Will the state kill Matthews’ downtown with a “superstreet”?

Will the state kill Matthews’ downtown with a “superstreet”?
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Matthews boosters have put a lot of time and energy into turning downtown into a destination.

But a state transportion project that’s slowly winding its way toward reality threatens to undo all of that.

The project calls for a significant widening of East John Street — one of the primary roads constituting the Matthews downtown area — into a “superstreet” as it enters Union County.

An estimated 25 homes and one business in Matthews are expected to be condemned as part of the project.

The project was first announced in 2013, but resistance appears to be coming to a head now as public hearings have been held on different aspects of the project.

Break down this project for me.

The project calls for a “superstreet” that is 6.5 miles long and would widen and streamline a primary thoroughfare from Union County through Matthews onto I-485 and into Charlotte. Most of it is uncontroversial. Traffic is bad through here.

At issue is the segment that runs straight through Matthews’ downtown. The project actually begins right near the central intersection of John and Trade. This is the Matthews version of Trade and Tryon, minus the skyscrapers.

There is a Mac’s Speed Shop right there, though, on East John.

Mac’s Speed Shop

The construction would have a pretty significant impact on the downtown area.

The whole project is expected to cost $87.5 million. The state’s timeline calls for buying up property beginning in 2020, with construction beginning two years later. 

Wait, what’s a “superstreet”?

A superstreet, according to the NCDOT, is one with more efficient intersections. Side streets are only permitted to turn right onto the superstreet, instead of being able to go left or straight. If they want to go the other way, they’ll have to proceed to a U-turn point.

Image via NCDOT

In this project, the streets would also be widened dramatically from one lane in each direction to two or three.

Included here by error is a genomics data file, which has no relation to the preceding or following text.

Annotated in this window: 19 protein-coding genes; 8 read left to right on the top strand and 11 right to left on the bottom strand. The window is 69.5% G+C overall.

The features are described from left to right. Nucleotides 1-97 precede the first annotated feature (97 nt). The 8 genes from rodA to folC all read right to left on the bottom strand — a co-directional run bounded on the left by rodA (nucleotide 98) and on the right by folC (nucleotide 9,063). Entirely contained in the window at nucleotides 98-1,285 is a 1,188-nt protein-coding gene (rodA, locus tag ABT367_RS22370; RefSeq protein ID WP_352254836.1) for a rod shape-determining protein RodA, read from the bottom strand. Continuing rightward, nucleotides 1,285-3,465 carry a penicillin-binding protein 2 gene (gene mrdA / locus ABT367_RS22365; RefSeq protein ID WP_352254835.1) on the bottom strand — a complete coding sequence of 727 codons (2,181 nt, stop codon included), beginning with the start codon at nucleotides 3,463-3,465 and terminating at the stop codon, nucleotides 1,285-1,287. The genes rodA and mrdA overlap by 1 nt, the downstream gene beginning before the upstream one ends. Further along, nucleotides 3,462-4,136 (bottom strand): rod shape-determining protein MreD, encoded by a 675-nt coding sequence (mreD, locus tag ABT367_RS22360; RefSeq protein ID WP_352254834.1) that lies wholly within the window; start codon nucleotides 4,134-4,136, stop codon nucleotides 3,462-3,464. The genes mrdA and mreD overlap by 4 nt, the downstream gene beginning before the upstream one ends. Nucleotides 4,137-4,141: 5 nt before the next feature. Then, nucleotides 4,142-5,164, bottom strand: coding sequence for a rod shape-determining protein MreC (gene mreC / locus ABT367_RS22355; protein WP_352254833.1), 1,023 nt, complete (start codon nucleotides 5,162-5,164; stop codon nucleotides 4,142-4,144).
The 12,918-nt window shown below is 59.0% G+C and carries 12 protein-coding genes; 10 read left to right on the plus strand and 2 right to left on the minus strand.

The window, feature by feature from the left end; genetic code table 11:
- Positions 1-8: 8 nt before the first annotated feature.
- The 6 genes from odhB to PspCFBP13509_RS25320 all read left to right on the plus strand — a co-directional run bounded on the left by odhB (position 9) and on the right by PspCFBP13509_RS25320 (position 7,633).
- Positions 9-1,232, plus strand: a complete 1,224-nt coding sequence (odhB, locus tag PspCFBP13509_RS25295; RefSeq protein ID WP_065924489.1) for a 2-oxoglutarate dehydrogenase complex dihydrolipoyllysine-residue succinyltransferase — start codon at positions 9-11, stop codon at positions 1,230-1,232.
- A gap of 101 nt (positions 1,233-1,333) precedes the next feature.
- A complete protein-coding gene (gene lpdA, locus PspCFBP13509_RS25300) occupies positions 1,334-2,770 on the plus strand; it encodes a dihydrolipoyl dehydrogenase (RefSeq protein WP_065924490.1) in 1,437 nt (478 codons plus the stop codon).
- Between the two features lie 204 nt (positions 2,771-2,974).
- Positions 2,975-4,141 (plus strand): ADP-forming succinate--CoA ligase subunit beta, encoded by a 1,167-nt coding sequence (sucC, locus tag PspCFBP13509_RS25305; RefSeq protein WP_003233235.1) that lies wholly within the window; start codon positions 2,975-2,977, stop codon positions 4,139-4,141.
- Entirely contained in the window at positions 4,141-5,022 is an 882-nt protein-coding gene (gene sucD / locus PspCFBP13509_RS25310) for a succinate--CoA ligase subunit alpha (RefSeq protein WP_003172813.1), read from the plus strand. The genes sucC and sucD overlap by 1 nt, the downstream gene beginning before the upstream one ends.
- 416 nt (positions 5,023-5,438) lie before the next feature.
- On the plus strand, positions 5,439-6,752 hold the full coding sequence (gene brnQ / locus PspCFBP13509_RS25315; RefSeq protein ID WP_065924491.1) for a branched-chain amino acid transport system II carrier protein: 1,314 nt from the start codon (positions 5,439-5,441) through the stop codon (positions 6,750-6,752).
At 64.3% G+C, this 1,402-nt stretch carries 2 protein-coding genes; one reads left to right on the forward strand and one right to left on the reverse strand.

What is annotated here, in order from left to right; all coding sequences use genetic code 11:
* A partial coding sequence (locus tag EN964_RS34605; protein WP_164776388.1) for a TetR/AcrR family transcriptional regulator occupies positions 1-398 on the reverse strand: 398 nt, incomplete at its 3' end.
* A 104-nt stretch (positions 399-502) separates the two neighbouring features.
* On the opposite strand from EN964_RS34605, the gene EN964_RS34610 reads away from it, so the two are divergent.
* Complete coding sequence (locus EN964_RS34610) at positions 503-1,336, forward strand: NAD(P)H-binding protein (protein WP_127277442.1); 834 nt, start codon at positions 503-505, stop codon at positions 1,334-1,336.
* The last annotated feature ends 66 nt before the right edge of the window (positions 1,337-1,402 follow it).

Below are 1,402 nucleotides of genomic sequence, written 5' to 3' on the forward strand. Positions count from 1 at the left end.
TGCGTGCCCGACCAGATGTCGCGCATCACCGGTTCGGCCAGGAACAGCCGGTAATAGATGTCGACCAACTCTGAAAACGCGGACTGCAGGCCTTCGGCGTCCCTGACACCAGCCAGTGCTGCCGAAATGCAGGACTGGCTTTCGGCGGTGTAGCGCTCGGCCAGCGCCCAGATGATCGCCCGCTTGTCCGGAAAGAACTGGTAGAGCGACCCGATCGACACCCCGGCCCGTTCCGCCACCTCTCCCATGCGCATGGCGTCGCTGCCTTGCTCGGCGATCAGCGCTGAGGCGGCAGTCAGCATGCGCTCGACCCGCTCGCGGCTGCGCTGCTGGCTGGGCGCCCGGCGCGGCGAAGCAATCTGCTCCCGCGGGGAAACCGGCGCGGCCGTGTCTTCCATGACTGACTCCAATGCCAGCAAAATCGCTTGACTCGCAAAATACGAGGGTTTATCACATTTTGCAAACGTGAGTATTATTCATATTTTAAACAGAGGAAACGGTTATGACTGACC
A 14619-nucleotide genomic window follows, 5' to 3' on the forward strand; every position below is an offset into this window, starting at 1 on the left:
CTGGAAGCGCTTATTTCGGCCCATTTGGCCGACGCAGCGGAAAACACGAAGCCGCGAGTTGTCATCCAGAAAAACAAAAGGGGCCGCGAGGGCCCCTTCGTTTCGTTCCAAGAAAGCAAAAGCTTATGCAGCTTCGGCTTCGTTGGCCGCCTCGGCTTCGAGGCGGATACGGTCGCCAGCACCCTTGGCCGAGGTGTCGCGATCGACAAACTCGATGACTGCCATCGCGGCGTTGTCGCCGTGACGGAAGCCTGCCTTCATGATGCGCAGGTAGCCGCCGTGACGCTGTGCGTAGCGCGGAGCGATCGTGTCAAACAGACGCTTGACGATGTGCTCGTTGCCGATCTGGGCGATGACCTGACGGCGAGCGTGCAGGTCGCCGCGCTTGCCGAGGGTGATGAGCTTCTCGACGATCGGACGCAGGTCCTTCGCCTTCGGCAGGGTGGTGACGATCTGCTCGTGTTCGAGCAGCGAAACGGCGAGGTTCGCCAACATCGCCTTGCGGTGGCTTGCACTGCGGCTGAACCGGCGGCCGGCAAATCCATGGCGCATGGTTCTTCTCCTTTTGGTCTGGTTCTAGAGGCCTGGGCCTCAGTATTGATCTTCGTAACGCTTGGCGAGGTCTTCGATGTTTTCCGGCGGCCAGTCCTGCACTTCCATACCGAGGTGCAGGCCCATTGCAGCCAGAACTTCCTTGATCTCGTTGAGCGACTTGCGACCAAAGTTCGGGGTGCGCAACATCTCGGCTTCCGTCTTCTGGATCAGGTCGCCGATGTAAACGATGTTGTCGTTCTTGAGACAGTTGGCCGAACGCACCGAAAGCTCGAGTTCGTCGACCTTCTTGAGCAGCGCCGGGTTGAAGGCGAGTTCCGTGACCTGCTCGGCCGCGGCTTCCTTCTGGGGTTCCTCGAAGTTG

What about the effect on downtown?

The state says they’ve made several changes to the project to mitigate the effects on the small-town charm of downtown. The road won’t be quite so wide through the downtown area, and there will still be on-street parking there.

The intersection of John and Trade streets will remain full-movement, instead of restricting the turns.

The town of Matthews also pressured the state into hiring design consultants to incorporate pedestrian-friendly aspects into the final design.

How does Matthews feel about it?

Matthews residents know that John Street has a traffic problem, but many people don’t feel like this project is the answer.

About 700 people have signed a petition asking local officials to kill the project.

“Matthews residents value our historic and pedestrian friendly town,” one petition signer wrote. “We look forward to the light rail and other REAL solutions for problems created by too much car traffic moving through Matthews.”

“There does need to be a solution to the traffic problem but destroying the Matthews ‘feel’ should not be the way to do it,” another wrote. “I moved to Matthews because I loved the hometown feel. This ‘super street’ will make our town just as ugly as 74. Please don’t do this to my/our town!”

Mayor Jim Taylor has said that he and the entire town council is opposed to the superstreet project.

The state, however, has the final say.

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